Cheryl Huxter is pretty careful when it comes to answering 1-800 and other strange numbers that come up on her phone.
But when the Steady Brook woman’s phone rang at her cabin around 8:30 a.m. on Wednesday she didn’t hesitate to answer it. The number was from British Columbia and with family there it only made sense to answer.
The caller wasn’t a family member, but rather an automated message telling her there had been two questionable charges made using her Visa card, starting with numbers 4, 5 — $300 for PayPal and $1,000 for iTunes.
Because it said the first two numbers of her account Huxter immediately thought it was really hers, until she realized those numbers are standard on a lot of cards.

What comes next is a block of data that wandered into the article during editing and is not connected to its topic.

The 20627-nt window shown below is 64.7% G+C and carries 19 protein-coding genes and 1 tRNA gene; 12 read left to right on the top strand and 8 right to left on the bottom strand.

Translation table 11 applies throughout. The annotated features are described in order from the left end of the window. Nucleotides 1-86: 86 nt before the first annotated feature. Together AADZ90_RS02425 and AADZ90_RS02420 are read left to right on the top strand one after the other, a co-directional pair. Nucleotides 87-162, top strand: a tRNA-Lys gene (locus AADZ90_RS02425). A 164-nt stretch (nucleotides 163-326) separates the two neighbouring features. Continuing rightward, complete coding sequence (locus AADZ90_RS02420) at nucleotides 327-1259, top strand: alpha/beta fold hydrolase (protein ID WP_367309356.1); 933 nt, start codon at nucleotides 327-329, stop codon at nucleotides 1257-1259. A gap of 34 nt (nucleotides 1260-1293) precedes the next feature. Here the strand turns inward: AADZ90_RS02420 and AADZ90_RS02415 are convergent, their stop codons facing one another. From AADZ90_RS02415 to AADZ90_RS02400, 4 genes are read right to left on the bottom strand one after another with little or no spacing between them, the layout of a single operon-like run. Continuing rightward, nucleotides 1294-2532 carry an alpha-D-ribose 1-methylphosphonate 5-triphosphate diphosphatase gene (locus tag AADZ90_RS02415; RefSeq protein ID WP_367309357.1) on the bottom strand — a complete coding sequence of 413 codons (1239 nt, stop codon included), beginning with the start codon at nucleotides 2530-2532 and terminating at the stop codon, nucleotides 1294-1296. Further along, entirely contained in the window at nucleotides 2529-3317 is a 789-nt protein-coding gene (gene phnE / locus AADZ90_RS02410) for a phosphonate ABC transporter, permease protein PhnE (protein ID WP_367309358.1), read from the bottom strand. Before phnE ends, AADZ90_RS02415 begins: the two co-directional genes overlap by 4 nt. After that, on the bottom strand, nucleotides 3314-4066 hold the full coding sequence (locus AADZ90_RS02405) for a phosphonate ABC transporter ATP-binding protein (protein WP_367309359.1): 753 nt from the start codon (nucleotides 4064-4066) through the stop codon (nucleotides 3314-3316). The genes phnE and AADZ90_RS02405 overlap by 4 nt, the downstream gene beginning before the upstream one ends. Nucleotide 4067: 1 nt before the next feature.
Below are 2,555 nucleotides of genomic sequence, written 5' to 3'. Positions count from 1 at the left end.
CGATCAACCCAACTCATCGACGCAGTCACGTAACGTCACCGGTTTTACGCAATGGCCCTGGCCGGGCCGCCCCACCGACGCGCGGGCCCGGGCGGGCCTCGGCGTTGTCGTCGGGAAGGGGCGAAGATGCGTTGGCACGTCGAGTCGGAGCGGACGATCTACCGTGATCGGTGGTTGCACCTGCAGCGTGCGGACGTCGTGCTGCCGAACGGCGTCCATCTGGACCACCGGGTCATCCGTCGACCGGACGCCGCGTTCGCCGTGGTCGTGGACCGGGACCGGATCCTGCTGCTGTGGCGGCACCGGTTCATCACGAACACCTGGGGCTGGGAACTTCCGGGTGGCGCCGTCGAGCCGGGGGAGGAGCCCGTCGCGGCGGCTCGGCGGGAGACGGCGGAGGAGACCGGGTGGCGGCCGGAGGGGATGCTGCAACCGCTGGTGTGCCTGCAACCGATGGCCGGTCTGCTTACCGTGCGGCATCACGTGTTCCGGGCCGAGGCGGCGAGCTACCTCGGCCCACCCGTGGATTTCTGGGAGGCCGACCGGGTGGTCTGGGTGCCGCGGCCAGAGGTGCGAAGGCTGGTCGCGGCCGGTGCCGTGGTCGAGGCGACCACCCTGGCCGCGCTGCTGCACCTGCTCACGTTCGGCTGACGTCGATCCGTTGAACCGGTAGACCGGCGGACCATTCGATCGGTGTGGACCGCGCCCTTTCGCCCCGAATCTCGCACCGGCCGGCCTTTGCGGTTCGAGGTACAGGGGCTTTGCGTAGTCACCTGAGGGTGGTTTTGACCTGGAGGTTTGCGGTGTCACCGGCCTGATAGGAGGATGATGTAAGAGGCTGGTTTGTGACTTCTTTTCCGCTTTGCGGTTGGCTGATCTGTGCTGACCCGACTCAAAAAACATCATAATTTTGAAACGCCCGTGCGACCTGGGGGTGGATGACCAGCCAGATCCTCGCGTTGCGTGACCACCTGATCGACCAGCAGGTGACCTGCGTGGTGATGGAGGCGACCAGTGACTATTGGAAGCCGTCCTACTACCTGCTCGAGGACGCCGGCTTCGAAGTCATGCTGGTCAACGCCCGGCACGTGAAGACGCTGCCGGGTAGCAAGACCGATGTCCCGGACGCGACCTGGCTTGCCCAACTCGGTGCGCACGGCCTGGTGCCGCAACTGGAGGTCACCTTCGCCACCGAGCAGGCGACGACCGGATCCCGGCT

The message said Visa knows she doesn’t normally shop at the two businesses, so the charges might not be legitimate and her card would have to be blocked and a new one issued.
She was then given the option to press 1 if the charges were legitimate or 2 if they were fraudulent. If no choice was made she’d be connected to a service representative.
“It sounded very legitimate, especially when it comes before you’ve got your eyes hardly open.”
Huxter let the call play out, but was confident by then that it was a scam, so when the representative came on asked for her name and address she stopped the call and told him she’d call Visa herself. She did report the call to the credit card company.
Huxter called The Western Star to share what happened so that other people could be warned about the scam. Even with so many happening these days the reminder doesn’t hurt as she knows of people who have lost money through similar scams.
“I would hate to see somebody else lose a lot of money.
“This was a Visa scam that was pretty sophisticated.”